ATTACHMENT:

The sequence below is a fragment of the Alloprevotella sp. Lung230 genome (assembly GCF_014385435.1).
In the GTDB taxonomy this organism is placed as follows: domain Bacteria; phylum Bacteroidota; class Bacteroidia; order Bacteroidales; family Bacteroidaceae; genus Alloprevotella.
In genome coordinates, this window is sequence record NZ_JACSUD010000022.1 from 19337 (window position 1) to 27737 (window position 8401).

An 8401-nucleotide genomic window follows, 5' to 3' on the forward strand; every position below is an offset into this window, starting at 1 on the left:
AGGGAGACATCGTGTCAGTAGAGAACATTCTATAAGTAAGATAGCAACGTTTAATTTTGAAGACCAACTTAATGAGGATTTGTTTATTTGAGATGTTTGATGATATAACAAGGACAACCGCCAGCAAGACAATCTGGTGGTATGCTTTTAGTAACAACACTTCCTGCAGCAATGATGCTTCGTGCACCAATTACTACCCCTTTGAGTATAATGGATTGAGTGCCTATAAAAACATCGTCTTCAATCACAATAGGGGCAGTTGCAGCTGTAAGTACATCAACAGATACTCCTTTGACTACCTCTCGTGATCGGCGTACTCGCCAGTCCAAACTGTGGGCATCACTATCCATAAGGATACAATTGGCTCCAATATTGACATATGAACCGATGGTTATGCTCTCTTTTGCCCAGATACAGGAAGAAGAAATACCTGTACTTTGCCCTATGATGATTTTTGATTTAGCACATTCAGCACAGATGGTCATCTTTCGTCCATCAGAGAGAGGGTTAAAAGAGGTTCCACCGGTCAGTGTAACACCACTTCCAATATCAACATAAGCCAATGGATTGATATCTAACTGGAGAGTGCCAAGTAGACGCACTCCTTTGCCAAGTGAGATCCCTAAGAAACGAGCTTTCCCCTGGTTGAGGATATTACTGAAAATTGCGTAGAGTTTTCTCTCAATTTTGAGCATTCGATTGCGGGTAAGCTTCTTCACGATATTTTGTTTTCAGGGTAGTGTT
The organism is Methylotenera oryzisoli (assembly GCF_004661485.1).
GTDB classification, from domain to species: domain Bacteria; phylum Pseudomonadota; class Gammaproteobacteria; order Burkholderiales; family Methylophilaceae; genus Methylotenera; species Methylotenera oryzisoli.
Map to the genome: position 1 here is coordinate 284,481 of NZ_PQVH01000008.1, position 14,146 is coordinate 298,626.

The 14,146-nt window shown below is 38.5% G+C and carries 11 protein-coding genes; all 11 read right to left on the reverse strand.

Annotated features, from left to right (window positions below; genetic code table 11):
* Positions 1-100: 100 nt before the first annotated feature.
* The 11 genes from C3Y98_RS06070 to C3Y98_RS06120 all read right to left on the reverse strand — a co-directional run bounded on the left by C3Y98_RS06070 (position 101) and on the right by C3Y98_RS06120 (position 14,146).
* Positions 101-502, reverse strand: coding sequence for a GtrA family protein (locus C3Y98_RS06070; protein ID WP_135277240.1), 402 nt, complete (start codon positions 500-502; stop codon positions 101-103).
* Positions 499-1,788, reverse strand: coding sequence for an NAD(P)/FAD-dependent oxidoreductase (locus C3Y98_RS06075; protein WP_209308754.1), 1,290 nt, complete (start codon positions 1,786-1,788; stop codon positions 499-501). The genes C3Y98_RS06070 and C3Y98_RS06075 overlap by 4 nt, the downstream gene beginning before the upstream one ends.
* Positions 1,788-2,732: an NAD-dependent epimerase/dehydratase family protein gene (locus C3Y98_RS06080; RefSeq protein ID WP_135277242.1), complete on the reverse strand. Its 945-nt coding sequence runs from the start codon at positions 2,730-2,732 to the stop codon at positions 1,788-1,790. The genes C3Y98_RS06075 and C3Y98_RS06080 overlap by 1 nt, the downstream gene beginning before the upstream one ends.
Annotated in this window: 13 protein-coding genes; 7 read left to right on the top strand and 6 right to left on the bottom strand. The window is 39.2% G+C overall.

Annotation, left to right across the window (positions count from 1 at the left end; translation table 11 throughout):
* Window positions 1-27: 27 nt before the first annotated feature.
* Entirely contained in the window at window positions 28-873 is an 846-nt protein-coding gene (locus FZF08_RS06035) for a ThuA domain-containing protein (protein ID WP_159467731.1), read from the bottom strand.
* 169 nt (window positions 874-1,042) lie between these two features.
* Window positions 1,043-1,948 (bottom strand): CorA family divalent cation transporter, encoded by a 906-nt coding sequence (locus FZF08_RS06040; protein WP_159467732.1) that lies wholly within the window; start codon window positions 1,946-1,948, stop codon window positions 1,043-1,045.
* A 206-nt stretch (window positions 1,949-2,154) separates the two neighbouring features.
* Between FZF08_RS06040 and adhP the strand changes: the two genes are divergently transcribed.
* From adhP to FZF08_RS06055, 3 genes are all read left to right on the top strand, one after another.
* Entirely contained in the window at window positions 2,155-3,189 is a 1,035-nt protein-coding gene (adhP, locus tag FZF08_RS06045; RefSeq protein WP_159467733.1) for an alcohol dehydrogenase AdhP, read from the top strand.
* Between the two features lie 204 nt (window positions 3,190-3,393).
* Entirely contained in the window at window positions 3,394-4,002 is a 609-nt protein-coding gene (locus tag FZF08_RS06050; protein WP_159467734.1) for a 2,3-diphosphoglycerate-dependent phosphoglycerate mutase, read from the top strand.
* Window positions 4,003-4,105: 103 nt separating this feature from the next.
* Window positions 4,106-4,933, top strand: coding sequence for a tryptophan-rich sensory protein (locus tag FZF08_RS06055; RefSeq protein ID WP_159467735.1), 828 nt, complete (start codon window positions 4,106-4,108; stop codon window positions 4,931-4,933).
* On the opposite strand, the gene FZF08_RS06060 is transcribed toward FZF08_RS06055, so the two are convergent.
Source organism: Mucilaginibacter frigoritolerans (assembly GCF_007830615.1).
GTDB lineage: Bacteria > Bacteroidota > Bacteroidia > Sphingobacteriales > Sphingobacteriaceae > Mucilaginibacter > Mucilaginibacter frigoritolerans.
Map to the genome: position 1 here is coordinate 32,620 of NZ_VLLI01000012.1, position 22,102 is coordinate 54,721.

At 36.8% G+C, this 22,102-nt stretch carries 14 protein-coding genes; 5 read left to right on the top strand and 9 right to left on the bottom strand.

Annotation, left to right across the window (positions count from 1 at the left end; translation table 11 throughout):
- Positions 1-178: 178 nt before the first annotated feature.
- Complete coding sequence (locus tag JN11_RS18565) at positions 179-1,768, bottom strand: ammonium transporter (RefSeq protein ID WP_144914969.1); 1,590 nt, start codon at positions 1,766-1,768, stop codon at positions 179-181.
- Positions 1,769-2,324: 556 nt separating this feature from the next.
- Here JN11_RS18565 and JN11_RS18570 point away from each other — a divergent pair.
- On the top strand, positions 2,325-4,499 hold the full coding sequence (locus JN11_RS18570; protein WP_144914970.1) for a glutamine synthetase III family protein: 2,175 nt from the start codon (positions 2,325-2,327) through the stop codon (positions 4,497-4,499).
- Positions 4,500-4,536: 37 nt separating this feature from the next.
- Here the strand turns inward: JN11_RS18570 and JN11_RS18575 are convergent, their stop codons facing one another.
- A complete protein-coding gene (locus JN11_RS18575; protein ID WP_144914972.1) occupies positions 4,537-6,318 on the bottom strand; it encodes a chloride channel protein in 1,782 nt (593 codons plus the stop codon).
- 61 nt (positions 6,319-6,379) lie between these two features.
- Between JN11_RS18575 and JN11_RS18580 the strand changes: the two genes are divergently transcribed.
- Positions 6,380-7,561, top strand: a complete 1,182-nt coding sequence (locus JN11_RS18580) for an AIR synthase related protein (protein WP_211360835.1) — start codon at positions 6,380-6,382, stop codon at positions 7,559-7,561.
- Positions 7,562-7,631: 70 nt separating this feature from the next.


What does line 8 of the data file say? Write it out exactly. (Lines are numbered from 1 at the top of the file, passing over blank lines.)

Map to the genome: position 1 here is coordinate 284,481 of NZ_PQVH01000008.1, position 14,146 is coordinate 298,626.